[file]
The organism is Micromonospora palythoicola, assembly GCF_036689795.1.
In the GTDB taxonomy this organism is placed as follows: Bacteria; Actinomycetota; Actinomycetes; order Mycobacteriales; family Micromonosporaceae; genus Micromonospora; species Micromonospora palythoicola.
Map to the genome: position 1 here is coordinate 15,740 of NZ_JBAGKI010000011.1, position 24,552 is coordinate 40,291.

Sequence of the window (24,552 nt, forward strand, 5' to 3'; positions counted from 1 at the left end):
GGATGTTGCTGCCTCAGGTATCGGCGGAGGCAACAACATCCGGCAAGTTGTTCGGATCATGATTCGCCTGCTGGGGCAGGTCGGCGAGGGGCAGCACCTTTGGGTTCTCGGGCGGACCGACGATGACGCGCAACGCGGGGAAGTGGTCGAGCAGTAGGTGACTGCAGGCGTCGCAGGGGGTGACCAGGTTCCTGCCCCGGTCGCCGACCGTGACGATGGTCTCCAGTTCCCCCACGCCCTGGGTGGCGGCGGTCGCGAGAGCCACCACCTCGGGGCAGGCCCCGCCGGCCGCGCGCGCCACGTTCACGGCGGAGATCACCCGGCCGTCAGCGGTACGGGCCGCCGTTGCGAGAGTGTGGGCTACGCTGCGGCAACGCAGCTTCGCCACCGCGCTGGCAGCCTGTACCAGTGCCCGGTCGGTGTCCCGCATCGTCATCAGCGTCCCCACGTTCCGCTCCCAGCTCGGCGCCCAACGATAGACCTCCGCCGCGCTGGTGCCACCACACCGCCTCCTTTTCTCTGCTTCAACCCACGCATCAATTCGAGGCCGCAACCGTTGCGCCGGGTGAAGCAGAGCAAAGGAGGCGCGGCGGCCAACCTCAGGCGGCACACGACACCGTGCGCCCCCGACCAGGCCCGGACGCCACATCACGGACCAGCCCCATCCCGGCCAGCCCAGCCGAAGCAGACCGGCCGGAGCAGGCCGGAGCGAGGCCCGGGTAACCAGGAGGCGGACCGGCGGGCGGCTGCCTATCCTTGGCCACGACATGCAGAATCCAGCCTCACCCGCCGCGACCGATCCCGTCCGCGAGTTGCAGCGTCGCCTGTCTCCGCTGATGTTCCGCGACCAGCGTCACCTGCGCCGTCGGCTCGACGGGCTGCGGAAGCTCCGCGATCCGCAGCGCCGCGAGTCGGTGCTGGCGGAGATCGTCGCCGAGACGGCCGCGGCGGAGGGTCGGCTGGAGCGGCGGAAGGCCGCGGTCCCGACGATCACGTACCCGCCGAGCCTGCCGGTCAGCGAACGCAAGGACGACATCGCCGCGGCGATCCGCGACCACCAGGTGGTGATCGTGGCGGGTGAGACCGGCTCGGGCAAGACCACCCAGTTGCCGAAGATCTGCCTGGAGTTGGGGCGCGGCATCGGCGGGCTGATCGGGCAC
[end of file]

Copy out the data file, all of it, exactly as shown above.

The organism is Micromonospora palythoicola, assembly GCF_036689795.1.
In the GTDB taxonomy this organism is placed as follows: Bacteria; Actinomycetota; Actinomycetes; order Mycobacteriales; family Micromonosporaceae; genus Micromonospora; species Micromonospora palythoicola.
Map to the genome: position 1 here is coordinate 15,740 of NZ_JBAGKI010000011.1, position 24,552 is coordinate 40,291.

Sequence of the window (24,552 nt, forward strand, 5' to 3'; positions counted from 1 at the left end):
GGATGTTGCTGCCTCAGGTATCGGCGGAGGCAACAACATCCGGCAAGTTGTTCGGATCATGATTCGCCTGCTGGGGCAGGTCGGCGAGGGGCAGCACCTTTGGGTTCTCGGGCGGACCGACGATGACGCGCAACGCGGGGAAGTGGTCGAGCAGTAGGTGACTGCAGGCGTCGCAGGGGGTGACCAGGTTCCTGCCCCGGTCGCCGACCGTGACGATGGTCTCCAGTTCCCCCACGCCCTGGGTGGCGGCGGTCGCGAGAGCCACCACCTCGGGGCAGGCCCCGCCGGCCGCGCGCGCCACGTTCACGGCGGAGATCACCCGGCCGTCAGCGGTACGGGCCGCCGTTGCGAGAGTGTGGGCTACGCTGCGGCAACGCAGCTTCGCCACCGCGCTGGCAGCCTGTACCAGTGCCCGGTCGGTGTCCCGCATCGTCATCAGCGTCCCCACGTTCCGCTCCCAGCTCGGCGCCCAACGATAGACCTCCGCCGCGCTGGTGCCACCACACCGCCTCCTTTTCTCTGCTTCAACCCACGCATCAATTCGAGGCCGCAACCGTTGCGCCGGGTGAAGCAGAGCAAAGGAGGCGCGGCGGCCAACCTCAGGCGGCACACGACACCGTGCGCCCCCGACCAGGCCCGGACGCCACATCACGGACCAGCCCCATCCCGGCCAGCCCAGCCGAAGCAGACCGGCCGGAGCAGGCCGGAGCGAGGCCCGGGTAACCAGGAGGCGGACCGGCGGGCGGCTGCCTATCCTTGGCCACGACATGCAGAATCCAGCCTCACCCGCCGCGACCGATCCCGTCCGCGAGTTGCAGCGTCGCCTGTCTCCGCTGATGTTCCGCGACCAGCGTCACCTGCGCCGTCGGCTCGACGGGCTGCGGAAGCTCCGCGATCCGCAGCGCCGCGAGTCGGTGCTGGCGGAGATCGTCGCCGAGACGGCCGCGGCGGAGGGTCGGCTGGAGCGGCGGAAGGCCGCGGTCCCGACGATCACGTACCCGCCGAGCCTGCCGGTCAGCGAACGCAAGGACGACATCGCCGCGGCGATCCGCGACCACCAGGTGGTGATCGTGGCGGGTGAGACCGGCTCGGGCAAGACCACCCAGTTGCCGAAGATCTGCCTGGAGTTGGGGCGCGGCATCGGCGGGCTGATCGGGCAC